COVID-19. En date du 23 novembre, 3492 cas actifs de COVID-19 (2847 élèves et 645 membres du personnel) étaient rapportés dans 1023 établissements préscolaires, primaires et secondaires du Québec. Par conséquent, un total de 1139 classes sont fermées. Les élèves concernés suivent donc leurs cours à distance. Le nombre total d’écoles comptant un ou des cas positifs rapportés avec diagnostic depuis le début de l’année scolaire est de 1999. Notons que l’on peut consulter la liste des écoles concernées sur cette page publiée par le gouvernement du Québec : https://cdn-contenu.quebec.ca/cdn-contenu/adm/min/education/publications-adm/covid-19/reseauScolaire_listeEcoles.pdf?1600113647 Stéphane Lévesque, Initiative de journalisme local, L'Hebdo Journal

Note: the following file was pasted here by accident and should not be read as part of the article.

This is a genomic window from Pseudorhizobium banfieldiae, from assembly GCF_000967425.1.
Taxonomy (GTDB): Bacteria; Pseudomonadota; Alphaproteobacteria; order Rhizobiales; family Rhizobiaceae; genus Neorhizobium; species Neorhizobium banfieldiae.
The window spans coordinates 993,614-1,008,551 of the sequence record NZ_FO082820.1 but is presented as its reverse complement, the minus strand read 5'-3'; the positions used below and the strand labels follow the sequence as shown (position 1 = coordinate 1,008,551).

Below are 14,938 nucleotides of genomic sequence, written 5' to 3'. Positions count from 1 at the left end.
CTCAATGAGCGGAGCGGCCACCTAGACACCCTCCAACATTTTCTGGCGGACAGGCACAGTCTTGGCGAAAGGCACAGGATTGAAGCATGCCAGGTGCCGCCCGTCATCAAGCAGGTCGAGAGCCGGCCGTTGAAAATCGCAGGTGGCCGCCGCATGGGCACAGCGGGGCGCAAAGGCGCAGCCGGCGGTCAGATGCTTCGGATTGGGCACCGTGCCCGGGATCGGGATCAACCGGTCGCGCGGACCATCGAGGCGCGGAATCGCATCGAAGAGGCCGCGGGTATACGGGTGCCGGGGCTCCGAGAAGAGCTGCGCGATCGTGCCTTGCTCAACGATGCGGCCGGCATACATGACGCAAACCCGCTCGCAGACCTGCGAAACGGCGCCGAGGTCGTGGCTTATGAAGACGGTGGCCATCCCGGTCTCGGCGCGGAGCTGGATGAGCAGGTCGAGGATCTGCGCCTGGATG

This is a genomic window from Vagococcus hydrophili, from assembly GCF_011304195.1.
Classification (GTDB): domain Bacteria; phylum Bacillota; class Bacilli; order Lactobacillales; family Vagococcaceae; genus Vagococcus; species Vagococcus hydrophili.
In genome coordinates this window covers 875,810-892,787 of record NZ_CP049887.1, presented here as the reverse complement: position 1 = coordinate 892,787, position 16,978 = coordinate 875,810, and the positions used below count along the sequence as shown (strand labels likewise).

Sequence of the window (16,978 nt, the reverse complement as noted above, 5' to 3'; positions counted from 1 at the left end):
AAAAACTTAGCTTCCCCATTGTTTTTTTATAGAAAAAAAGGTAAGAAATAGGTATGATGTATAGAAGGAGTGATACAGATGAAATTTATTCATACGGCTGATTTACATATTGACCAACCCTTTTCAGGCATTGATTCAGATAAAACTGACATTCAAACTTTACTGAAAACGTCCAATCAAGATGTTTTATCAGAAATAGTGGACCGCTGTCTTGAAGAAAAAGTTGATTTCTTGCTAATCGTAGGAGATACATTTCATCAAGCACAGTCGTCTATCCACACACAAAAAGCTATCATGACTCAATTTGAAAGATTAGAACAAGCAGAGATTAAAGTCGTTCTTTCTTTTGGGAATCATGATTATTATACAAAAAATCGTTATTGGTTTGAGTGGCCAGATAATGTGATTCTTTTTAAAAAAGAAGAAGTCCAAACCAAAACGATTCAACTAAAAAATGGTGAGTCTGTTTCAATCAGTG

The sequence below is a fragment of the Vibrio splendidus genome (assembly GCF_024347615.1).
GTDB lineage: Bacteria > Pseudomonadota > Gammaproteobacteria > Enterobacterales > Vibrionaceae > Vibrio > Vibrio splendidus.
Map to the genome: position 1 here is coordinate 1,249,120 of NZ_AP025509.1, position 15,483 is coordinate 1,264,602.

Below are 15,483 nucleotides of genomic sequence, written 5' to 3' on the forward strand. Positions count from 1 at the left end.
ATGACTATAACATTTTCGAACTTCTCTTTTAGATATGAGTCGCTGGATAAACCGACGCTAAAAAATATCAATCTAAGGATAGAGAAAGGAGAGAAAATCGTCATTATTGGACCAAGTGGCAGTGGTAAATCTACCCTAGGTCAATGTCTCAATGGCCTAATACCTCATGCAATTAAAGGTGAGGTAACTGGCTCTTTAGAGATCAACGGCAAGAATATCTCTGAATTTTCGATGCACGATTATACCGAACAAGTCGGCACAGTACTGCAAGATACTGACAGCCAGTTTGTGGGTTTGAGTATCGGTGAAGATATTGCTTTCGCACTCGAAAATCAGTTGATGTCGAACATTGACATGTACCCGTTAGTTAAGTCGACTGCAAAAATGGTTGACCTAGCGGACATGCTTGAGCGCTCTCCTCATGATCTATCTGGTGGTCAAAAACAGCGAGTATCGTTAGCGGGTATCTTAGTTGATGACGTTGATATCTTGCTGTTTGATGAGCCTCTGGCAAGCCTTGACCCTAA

Penetanguishene residents will have one less thing to worry about in the new year --- a tax increase. According to treasurer Carrie Robillard, there actually may be good news once all aspects of taxation are taken into account by next March. "Overall, we're anticipating (by the end of March), net impact of zero per cent or below in terms of year over year tax impact." she told council Tuesday evening. "We may be in a position to give money back to taxpayers." That good news came on top of the news that staff had managed to bring back a draft budget with 1.4% tax increase, which is slightly less than the 1.5% council had asked staff to target. The town’s overall 2021 budget includes a zero per cent policing tax impact and a capital tax impact of 1%. The total 1.4% represents an increase of $159,360 for the overall 2021 budget, of which only 0.4% or $49,930 is related to operating budget increases and 1% or $109,430 is due to increased capital taxation investment. Despite the positive news, council members still had questions around certain parts of the presented draft budget with Coun. Dan LaRose wanting to know what the town is applying to its debt reduction. Robillard said she would include the exact amount in the next budget presentation, schedule for Dec. 8. "I can let you know this evening that the fire department debenture is only a partial payment this year and it's finished," she added. "We also had a new debenture for our main street to be paid out of taxation. We were supporting it over the last few years through our asset management reserve, until such time as that fire debenture is paid in full. "Then we're going to reallocate some of those debenture reduction funds from fire to public works. But we are also going to keep some in the fire budget in terms of transferring it into a fire reserve to fund future equipment replacement." Coun. George Vadeboncoeur had questions about road surfacing programs, specifically around McArthur Road and Polish subdivision. "I think the cost is $200,000 and it's scheduled for 2024," he said. "Having driven down McArthur a few times, I know the challenges of keeping out of the potholes. It's a difficult road to maintain. Do you think it can last 'til 2024?" Public works director Bryan Murray replied that the Polish subdivision road has been maintained as a gravel road since its construction. "We've put it in as 2024 for surface treatment, which is a double surface treatment similar to what was done on another sideroad a few years ago...a surface treatment coupled by a slurry seal on top of it," he said. " It looks similar to an asphalt surface, but it is a surface treatment. "We do get a little bit of extra life out of those treatments. This surface treatment is a chip seal similar to what you would find on Gordon Drive or Brunelle Side Road. We're proposing to improve the surface to eliminate ongoing maintenance." Coun. Brian Cummings asked when do maintenance projects become capital projects. Robillard said the capital program is a tangible capital asset or an improvement to a tangible capital asset. "It's really for larger items as well as true tangible capital assets, whether it's equipment, a facility or roads," she said. "We do not have a distinction in our capital program. If it's a higher ticket item or one-time item, we don't want it in our operating budget because of the fluctuation of tax impact on our residents." Coun. Jill St. Amant wanted to know how staff was budgeting or planning to budget for improvements to the existing recreation centre facility or the building of a new one. CAO Jeff Lees responded that it would depend on the consultant's recommendations. "From our perspective, we didn't want to speculate too much about how the report might come out and how council might want to go," he said. "The feasibility study we're going through is a long-term plan. We don't anticipate there's going to be much impact in 2021. We need to start planning for the future and that would be our intent as we know a little bit more from council as to what path we're going down." Vadeboncoeur then questioned staff about COVID-related relief funding the town had received. "We did get a COVID grant for 2020 and the amount could be carried forward to 2021 for any additional expenses related to COVID," he said. "How are we allocating those funds and are we going to bring any of those funds into the 2021 budget?" Robillard said the money is available to offset any potential year-end increase of costs and impact of reduced revenues. "We have implemented cost efficiencies to offset any deficit," she said. "The grant was good news, but we don't allocate it for specific purpose. We're just going to use at year end to offset any potential losses. We were notified that any unused amount that is not required in 2020 can be carried forward to 2021 to offset COVID implications." Moving forward with relief measures, Cummings asked about the latest announcement by the province around giving businesses relief from municipal and education taxes. Robillard said she didn't have a lot of information around the announcement, but said she believed the program will first tackle municipal property tax relief for businesses in hotspots like the Greater Toronto Area and Ottawa. "Just recently, we got correspondence related to province-wide tax relief for businesses," she said, adding there isn't yet clear information around the program. "Generally, they are looking to reduce the education rates for the portion of business education taxes that some of the larger municipalities pay. The decision could be put in the hands of each municipality to offer what that might look like versus a province-wide relief or reduction from business tax. In terms of education, the province has offered a few ways to allow us to offer some of that relief without it impacting us directly." A further draft of the budget will be brought to council at its Dec. 8 meeting.Mehreen Shahid, Local Journalism Initiative Reporter, OrilliaMatters.com